But that’s not all. While every itsy-bitsy store must have its cash registers electronically linked to NAV, the Hungarian tax agency, casinos will be exempt. János Lázár’s explanation for this exemption wasn’t convincing. According to him, casinos are exempt because (1) they don’t have to provide receipts, (2) they pay gambling taxes, and (3) electronic cash registers are supposed to monitor the proper payment of VAT and casinos don’t pay VAT. Well, yes, but these cash registers also monitor revenue. In the case of casinos, therefore, the state will have no way of electronically knowing how much money they take in and pay out. It will have to rely on self-reporting.
And that’s not the only fishy business here. Both the Hungarian state government and local governments are strictly forbidden to deal with any company whose ownership is not transparent or whose headquarters are offshore. And, as Átlátszó.hu showed, all of Andy Vajna’s companies are registered offshore. But the Hungarian government doesn’t seem to be at all bothered by this fact. When confronted with this discrepancy between stated principle and practice, Lázár didn’t even try to explain it away. He offered the feeble explanation that Vajna might pay taxes only in Luxembourg, but he is a Hungarian who spends his net income “at home.” Incredible.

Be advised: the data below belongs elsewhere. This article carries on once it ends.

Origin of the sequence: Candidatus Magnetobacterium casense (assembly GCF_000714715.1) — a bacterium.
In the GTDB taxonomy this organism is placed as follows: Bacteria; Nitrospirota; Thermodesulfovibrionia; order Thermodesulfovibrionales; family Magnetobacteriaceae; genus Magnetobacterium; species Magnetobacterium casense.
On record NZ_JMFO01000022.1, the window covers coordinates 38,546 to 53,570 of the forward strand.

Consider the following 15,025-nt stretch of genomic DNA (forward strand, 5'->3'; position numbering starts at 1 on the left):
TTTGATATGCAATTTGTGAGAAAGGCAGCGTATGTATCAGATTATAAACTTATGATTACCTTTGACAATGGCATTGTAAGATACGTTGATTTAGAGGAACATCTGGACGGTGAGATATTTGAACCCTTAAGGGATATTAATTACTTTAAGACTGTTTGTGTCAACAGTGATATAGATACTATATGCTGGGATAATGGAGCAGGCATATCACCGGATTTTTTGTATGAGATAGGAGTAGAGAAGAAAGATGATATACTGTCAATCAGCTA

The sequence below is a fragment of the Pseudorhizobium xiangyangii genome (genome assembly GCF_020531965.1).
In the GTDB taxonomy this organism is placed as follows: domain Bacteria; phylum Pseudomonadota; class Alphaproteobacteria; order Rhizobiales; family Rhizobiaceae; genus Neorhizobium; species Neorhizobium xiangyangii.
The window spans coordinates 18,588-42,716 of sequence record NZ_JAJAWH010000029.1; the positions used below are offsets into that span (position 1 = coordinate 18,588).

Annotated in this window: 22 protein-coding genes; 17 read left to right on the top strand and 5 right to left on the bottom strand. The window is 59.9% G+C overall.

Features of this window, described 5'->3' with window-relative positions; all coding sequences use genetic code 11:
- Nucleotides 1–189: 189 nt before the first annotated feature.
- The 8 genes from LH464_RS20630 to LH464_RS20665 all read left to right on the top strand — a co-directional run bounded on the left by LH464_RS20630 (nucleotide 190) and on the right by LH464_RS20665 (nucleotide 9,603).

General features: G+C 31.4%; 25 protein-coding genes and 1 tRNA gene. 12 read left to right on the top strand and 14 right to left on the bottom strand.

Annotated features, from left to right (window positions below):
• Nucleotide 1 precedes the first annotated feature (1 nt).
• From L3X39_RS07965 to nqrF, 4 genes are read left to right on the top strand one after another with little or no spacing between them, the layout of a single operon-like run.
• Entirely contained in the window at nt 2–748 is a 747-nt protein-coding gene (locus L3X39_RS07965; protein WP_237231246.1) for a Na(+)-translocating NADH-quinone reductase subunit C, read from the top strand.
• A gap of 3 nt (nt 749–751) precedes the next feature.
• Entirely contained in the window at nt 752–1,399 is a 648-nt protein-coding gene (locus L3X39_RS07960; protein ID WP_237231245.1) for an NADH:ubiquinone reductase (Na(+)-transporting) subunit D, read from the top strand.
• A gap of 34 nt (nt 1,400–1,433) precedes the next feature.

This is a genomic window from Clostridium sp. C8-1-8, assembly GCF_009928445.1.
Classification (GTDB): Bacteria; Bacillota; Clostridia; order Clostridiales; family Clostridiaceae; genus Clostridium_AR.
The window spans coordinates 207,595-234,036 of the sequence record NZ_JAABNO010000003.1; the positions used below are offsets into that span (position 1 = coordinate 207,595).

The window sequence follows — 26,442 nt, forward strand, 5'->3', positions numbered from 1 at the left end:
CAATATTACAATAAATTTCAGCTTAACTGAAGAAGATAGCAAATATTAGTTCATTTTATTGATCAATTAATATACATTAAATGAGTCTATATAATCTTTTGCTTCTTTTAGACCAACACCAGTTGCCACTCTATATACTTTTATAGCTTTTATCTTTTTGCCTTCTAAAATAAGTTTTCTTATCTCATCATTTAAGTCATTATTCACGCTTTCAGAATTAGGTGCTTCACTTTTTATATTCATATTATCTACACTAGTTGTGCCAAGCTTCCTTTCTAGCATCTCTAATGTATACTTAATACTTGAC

Combing through the available evidence, I’m convinced that the government had a well crafted plan to hand over control of the gaming industry to trusted friends. Their plan started in 2010 when they closed down all small business franchises that operated slot machines. Then they granted the eleven casino concessions to people close to the prime minister and the party. Information coming from Fidesz circles indicates that it was Viktor Orbán and Andy Vajna who together reorganized the gaming industry. According to Heti Válasz‘s revelations, about one billion forints of Vajna’s casino profits have already been moved outside the country. Moreover, the latest reports claim that all of his Hungarian businesses are set up in such a way that their profits could easily be transferred abroad.
I assume that no one believes that all the money that comes from these five lucrative casinos ends up in Andy Vajna’s pocket. A recent article frames the question this way: “We have no information as to where the profit of the casinos after the redistribution will land. Does the profit stay with Vajna or it will flow to companies close to Fidesz or even higher? No other rational explanation can explain why it was Vajna who ‘was given’ the lucrative casino business.” Indeed. As far as the “even higher” is concerned, surely the writer has Viktor Orbán himself in mind.
I would add another possibility in addition to the above theory. Andy Vajna most likely not only provides invaluable information but actively assists Viktor Orbán in creating his own offshore paradise. I’d bet the prime minister has learned a lot from Vajna in the last fifteen years.